Other

Seeing (visual perception)


How does seeing work?

The visual perception is one of the most complex functions of the human body. In the meantime, the stimulus absorption by the eye, the nerve transmission, and the structures of the visual cortex can be understood quite accurately. however, how the brain reassembles and adequately interprets this information in detail is far from being conclusively explored. But what do we actually perceive on a physical level?
Our perception is based primarily on light waves, On the retina are different types of receptors, which convert these light waves into electrical signals and transmit them via the optic nerve to the brain. The spectrum of light that our eye is able to perceive extends from approximately 380 nm to 780 nm. When looking at a rainbow, the colors violet, blue, green, yellow and red stand out in particular. In between there are still countless subtotals, as well as differences in the brightness of the colors. Estimates of the number of colors perceived by humans vary between 100,000 and 15 million colors.
Many species of animals also perceive (380-780nm) light outside this spectrum. For example, Ultraviolet radiation below 380 nm (insects) or infrared radiation above 780 nm (some fish species). At the same time, this means that "our" perceived world is only a fraction of what exists in reality. In the course of evolution, this spectrum proved beneficial for the ecological niche occupied by the human. Animals with other living environments, on the other hand, can benefit from a different perceived radiation area.
In the following the essential processes of the perception process are presented. The structure of the eye and the comparison of sticks and cones each have their own article.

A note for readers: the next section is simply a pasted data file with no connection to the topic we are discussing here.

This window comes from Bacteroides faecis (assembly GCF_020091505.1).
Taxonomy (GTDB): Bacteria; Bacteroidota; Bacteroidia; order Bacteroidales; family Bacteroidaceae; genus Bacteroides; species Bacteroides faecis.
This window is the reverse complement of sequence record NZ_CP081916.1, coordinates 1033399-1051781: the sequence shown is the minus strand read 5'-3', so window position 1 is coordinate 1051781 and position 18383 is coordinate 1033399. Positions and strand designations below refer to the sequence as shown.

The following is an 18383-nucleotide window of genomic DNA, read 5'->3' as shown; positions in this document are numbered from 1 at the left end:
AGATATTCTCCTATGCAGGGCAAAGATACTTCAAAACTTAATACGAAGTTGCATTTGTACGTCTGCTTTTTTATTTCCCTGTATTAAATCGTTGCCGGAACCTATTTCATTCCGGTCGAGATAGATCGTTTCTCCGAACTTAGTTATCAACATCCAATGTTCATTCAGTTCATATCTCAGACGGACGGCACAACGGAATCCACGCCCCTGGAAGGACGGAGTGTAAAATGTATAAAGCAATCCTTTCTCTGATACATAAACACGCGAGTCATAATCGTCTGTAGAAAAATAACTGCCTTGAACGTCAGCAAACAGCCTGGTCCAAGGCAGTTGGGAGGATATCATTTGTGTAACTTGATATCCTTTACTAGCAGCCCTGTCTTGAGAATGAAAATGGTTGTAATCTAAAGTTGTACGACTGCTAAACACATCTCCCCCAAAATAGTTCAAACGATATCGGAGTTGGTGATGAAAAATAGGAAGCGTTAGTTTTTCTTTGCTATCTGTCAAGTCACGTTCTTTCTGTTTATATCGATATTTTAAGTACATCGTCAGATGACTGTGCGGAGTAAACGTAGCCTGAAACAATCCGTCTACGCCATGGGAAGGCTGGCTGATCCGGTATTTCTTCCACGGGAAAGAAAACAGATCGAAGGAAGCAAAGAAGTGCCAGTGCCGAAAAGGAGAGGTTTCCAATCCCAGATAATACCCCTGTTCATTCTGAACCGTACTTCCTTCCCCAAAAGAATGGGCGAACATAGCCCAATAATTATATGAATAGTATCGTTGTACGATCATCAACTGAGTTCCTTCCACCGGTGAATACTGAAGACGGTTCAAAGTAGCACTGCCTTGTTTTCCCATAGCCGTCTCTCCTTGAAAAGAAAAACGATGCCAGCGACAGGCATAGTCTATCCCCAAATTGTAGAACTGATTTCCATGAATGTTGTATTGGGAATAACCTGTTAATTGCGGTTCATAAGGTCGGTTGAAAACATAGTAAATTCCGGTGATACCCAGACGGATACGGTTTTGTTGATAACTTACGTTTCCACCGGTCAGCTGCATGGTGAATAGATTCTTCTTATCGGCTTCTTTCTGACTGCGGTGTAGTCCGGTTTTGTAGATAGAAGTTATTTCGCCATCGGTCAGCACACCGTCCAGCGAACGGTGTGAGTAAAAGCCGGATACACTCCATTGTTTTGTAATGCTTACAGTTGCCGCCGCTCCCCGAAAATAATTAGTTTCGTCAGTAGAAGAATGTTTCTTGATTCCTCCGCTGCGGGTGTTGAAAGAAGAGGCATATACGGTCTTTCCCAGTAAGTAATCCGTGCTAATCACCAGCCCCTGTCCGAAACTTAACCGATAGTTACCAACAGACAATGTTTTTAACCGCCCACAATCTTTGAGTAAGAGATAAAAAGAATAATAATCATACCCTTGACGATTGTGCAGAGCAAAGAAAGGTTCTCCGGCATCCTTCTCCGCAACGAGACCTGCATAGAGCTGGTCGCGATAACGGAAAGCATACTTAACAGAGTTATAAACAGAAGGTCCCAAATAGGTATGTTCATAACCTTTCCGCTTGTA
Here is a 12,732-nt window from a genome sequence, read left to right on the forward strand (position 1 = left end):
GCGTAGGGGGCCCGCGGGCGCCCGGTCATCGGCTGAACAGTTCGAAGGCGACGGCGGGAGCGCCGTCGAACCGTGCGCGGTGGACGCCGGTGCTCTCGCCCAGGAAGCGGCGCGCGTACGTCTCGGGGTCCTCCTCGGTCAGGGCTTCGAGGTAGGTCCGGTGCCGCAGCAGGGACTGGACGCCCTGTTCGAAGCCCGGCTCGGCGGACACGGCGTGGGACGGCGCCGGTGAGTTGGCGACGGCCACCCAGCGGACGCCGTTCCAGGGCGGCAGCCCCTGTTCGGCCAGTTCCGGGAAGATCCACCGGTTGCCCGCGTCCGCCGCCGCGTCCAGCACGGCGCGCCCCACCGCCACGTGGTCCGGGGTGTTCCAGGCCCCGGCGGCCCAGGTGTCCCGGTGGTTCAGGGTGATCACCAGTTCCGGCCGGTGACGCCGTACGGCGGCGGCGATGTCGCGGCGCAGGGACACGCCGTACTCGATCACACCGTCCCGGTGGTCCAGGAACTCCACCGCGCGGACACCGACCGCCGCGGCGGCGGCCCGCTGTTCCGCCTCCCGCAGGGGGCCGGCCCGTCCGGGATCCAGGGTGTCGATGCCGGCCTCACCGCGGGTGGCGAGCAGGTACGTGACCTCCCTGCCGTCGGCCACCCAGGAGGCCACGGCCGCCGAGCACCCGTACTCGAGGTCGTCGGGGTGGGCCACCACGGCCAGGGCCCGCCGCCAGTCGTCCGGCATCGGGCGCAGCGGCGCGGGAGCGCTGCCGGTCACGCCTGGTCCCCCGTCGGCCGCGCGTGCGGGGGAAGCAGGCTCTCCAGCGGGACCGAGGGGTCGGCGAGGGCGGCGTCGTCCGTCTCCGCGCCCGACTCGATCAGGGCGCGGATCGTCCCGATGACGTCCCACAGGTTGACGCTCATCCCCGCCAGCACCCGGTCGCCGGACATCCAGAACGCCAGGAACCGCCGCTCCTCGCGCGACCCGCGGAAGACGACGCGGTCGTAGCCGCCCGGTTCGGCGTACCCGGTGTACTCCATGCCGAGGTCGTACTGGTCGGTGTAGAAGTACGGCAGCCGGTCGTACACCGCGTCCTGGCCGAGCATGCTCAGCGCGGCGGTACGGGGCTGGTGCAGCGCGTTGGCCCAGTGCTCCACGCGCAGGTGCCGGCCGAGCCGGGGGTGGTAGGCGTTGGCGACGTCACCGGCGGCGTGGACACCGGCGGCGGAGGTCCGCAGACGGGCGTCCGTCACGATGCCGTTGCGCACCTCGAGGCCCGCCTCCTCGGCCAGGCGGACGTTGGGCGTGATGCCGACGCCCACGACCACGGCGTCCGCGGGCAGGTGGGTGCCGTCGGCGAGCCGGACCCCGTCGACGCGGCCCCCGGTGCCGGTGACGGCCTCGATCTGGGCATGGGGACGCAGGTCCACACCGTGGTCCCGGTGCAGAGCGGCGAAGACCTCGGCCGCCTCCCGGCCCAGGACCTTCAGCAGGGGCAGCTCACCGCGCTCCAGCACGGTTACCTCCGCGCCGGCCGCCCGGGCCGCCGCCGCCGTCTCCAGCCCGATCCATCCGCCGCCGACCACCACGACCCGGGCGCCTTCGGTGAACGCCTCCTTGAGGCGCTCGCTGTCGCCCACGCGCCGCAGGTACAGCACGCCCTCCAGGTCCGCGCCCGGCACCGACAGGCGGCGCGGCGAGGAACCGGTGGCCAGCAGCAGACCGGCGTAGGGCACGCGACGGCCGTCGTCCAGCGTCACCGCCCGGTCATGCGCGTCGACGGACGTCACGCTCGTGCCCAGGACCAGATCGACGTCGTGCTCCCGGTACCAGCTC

Expiration of visual perception

1. The eye
Light waves fall through the cornea (cornea) of the eye, via the pupil, lens and glass body to the retina. While the cornea protects the eye from outside influences and ensures the refraction of light, the pupil regulates the incidence of light. The lens bundles the light, which then passes through the underlying glass body, a gelatinous substance, and hits the retina. By means of the retina, the light waves are converted into electrical excitations. For this purpose, the so-called bipolar nerve cells on the retina process the information from the photoreceptors (sticks and cones) and pass them on to the ganglion cells. The ganglion cells form the innermost layer of the eye and transmit the electrical excitations to the optic nerve (optic nerve).
2. The optic nerve
The left and right eye each have an optic nerve, which in turn consists of about 800,000 nerve fibers. At an optic chiasm both optic nerves cross and pass in a tract of an optic. Because of an optic nerve crossover the left brain's half receives information of the right eye, and the right brain half of the left eye.
3. The brain: thalamus, brainstem and visual cortex
The optic nerve optic nerves carry visual information in the form of electrical excitations to the lateral geniculate nucleus, a nucleus in the thalamus. Here about 85% of the nerve fibers, the other 15% run further to the hypothalamus and epithalamus. This information is not for visual processing, but reflexes related to vision, such as the pupillary reflex, the blinking reflex or the accommodation of the eyes.
In the corpus geniculatum, a substantial portion of the visual processing occurs. From there, the information is passed on to the visual cortex. The visual cortex has a particularly high density of nerve cells, as it maps the incoming information. For the interpretation, recognition of objects or the face recognition then further, connected with the visual cortex, brain structures involved.